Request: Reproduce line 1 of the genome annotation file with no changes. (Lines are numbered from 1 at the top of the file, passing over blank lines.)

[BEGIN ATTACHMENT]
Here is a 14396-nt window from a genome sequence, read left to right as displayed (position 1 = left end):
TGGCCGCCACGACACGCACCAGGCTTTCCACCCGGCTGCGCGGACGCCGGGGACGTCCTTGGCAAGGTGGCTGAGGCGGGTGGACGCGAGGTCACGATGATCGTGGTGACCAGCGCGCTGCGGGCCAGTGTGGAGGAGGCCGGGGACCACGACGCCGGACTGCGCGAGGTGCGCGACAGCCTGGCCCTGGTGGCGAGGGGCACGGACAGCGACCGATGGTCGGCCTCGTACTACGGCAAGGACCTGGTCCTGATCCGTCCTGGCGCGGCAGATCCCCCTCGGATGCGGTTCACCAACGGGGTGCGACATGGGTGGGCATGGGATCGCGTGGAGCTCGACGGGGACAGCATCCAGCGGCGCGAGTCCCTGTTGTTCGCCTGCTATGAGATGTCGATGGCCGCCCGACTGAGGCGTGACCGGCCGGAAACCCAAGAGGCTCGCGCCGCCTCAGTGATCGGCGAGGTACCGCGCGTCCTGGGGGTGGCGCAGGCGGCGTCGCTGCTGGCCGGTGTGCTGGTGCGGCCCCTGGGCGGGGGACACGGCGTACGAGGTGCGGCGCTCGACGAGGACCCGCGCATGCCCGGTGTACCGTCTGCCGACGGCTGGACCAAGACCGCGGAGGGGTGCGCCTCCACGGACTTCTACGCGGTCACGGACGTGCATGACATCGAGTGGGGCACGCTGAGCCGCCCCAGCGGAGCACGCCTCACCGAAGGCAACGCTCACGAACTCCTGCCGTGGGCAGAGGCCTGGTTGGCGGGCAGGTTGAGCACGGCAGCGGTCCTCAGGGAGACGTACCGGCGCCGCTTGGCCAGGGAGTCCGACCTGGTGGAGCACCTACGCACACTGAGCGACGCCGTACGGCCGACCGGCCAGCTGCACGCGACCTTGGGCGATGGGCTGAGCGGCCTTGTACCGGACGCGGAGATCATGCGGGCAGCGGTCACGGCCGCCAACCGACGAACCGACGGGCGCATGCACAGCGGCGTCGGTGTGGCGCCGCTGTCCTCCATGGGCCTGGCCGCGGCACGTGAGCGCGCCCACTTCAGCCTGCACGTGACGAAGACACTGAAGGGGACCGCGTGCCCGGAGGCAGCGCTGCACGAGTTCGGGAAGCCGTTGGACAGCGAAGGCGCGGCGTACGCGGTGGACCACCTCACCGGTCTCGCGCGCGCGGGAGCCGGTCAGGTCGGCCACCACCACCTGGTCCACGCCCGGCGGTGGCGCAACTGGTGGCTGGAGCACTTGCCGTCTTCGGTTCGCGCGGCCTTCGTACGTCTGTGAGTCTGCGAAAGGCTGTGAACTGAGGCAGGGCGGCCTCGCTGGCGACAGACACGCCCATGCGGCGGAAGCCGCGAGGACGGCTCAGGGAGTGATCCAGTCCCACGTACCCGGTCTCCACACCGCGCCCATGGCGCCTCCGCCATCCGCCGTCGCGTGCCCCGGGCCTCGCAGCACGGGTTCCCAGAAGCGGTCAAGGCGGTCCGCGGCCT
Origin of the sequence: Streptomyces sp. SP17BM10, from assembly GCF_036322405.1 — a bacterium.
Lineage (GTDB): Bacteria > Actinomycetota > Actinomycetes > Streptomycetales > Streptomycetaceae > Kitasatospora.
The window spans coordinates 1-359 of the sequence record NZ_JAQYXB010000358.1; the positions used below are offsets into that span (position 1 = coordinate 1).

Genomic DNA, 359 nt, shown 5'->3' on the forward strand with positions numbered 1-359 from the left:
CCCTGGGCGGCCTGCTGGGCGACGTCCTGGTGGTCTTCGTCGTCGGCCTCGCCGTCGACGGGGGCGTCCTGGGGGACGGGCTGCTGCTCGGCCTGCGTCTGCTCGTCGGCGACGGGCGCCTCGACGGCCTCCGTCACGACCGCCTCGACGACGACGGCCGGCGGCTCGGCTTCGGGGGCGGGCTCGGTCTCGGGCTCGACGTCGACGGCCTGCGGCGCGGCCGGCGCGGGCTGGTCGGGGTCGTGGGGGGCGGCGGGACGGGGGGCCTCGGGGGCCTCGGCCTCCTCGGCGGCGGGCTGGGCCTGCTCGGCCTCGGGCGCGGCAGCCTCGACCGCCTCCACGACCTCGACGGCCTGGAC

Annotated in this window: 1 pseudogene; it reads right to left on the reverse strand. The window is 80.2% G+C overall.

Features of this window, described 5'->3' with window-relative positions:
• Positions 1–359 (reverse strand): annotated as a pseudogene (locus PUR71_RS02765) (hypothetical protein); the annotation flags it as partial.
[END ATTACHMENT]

Here is a 14396-nt window from a genome sequence, read left to right as displayed (position 1 = left end):